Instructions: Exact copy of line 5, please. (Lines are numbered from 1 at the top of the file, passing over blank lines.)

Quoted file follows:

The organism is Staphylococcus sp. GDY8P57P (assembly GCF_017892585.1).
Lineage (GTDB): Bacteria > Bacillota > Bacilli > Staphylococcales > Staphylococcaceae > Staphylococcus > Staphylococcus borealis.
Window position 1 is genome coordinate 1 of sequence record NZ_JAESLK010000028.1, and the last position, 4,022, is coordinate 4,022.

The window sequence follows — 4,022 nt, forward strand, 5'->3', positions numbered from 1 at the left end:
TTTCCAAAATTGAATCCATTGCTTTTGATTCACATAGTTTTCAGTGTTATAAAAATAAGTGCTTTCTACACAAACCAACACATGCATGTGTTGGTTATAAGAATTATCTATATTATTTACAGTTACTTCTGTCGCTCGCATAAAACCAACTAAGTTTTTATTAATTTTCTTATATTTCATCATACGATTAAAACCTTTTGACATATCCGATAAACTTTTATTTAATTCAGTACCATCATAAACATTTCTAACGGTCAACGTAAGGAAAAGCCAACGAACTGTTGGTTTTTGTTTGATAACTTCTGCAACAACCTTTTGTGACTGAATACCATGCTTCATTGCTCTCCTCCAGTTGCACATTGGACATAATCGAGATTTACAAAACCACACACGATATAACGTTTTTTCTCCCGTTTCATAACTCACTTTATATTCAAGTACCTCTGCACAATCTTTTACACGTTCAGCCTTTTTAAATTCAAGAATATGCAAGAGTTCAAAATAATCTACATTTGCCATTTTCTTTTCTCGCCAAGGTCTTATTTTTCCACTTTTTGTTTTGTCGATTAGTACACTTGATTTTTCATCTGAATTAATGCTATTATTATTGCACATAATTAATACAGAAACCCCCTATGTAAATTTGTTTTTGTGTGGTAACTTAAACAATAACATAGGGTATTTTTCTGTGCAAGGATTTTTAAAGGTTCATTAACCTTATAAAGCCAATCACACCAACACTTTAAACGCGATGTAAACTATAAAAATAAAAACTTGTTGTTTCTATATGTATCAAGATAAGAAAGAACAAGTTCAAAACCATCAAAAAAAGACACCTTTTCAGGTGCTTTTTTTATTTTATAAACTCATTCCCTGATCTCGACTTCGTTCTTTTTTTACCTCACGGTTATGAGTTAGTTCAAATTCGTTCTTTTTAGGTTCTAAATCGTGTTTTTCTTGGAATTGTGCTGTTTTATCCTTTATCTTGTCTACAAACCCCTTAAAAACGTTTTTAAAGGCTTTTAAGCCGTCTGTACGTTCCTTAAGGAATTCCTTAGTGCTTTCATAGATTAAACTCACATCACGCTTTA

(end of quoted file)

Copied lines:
TTTCCAAAATTGAATCCATTGCTTTTGATTCACATAGTTTTCAGTGTTATAAAAATAAGTGCTTTCTACACAAACCAACACATGCATGTGTTGGTTATAAGAATTATCTATATTATTTACAGTTACTTCTGTCGCTCGCATAAAACCAACTAAGTTTTTATTAATTTTCTTATATTTCATCATACGATTAAAACCTTTTGACATATCCGATAAACTTTTATTTAATTCAGTACCATCATAAACATTTCTAACGGTCAACGTAAGGAAAAGCCAACGAACTGTTGGTTTTTGTTTGATAACTTCTGCAACAACCTTTTGTGACTGAATACCATGCTTCATTGCTCTCCTCCAGTTGCACATTGGACATAATCGAGATTTACAAAACCACACACGATATAACGTTTTTTCTCCCGTTTCATAACTCACTTTATATTCAAGTACCTCTGCACAATCTTTTACACGTTCAGCCTTTTTAAATTCAAGAATATGCAAGAGTTCAAAATAATCTACATTTGCCATTTTCTTTTCTCGCCAAGGTCTTATTTTTCCACTTTTTGTTTTGTCGATTAGTACACTTGATTTTTCATCTGAATTAATGCTATTATTATTGCACATAATTAATACAGAAACCCCCTATGTAAATTTGTTTTTGTGTGGTAACTTAAACAATAACATAGGGTATTTTTCTGTGCAAGGATTTTTAAAGGTTCATTAACCTTATAAAGCCAATCACACCAACACTTTAAACGCGATGTAAACTATAAAAATAAAAACTTGTTGTTTCTATATGTATCAAGATAAGAAAGAACAAGTTCAAAACCATCAAAAAAAGACACCTTTTCAGGTGCTTTTTTTATTTTATAAACTCATTCCCTGATCTCGACTTCGTTCTTTTTTTACCTCACGGTTATGAGTTAGTTCAAATTCGTTCTTTTTAGGTTCTAAATCGTGTTTTTCTTGGAATTGTGCTGTTTTATCCTTTATCTTGTCTACAAACCCCTTAAAAACGTTTTTAAAGGCTTTTAAGCCGTCTGTACGTTCCTTAAGGAATTCCTTAGTGCTTTCATAGATTAAACTCACATCACGCTTTA